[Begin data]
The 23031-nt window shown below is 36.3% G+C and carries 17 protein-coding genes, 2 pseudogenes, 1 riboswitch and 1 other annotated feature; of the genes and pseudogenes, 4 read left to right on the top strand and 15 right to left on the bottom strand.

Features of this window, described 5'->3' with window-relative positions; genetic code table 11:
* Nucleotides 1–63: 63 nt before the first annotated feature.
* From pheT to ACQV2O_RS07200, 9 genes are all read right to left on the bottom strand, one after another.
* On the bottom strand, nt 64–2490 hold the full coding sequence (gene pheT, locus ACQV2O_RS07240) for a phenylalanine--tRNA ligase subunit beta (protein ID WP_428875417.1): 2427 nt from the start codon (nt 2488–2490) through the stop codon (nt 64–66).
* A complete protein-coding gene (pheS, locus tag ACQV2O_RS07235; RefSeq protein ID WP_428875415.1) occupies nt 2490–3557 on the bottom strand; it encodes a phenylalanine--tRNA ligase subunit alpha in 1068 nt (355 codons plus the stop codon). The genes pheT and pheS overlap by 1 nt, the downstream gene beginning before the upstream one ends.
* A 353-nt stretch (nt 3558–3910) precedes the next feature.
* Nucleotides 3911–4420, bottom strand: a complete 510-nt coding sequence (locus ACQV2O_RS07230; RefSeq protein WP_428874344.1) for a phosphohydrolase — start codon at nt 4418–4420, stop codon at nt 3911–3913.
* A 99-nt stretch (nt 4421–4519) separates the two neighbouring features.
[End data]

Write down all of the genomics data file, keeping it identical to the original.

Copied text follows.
The 23031-nt window shown below is 36.3% G+C and carries 17 protein-coding genes, 2 pseudogenes, 1 riboswitch and 1 other annotated feature; of the genes and pseudogenes, 4 read left to right on the top strand and 15 right to left on the bottom strand.

Features of this window, described 5'->3' with window-relative positions; genetic code table 11:
* Nucleotides 1–63: 63 nt before the first annotated feature.
* From pheT to ACQV2O_RS07200, 9 genes are all read right to left on the bottom strand, one after another.
* On the bottom strand, nt 64–2490 hold the full coding sequence (gene pheT, locus ACQV2O_RS07240) for a phenylalanine--tRNA ligase subunit beta (protein ID WP_428875417.1): 2427 nt from the start codon (nt 2488–2490) through the stop codon (nt 64–66).
* A complete protein-coding gene (pheS, locus tag ACQV2O_RS07235; RefSeq protein ID WP_428875415.1) occupies nt 2490–3557 on the bottom strand; it encodes a phenylalanine--tRNA ligase subunit alpha in 1068 nt (355 codons plus the stop codon). The genes pheT and pheS overlap by 1 nt, the downstream gene beginning before the upstream one ends.
* A 353-nt stretch (nt 3558–3910) precedes the next feature.
* Nucleotides 3911–4420, bottom strand: a complete 510-nt coding sequence (locus ACQV2O_RS07230; RefSeq protein WP_428874344.1) for a phosphohydrolase — start codon at nt 4418–4420, stop codon at nt 3911–3913.
* A 99-nt stretch (nt 4421–4519) separates the two neighbouring features.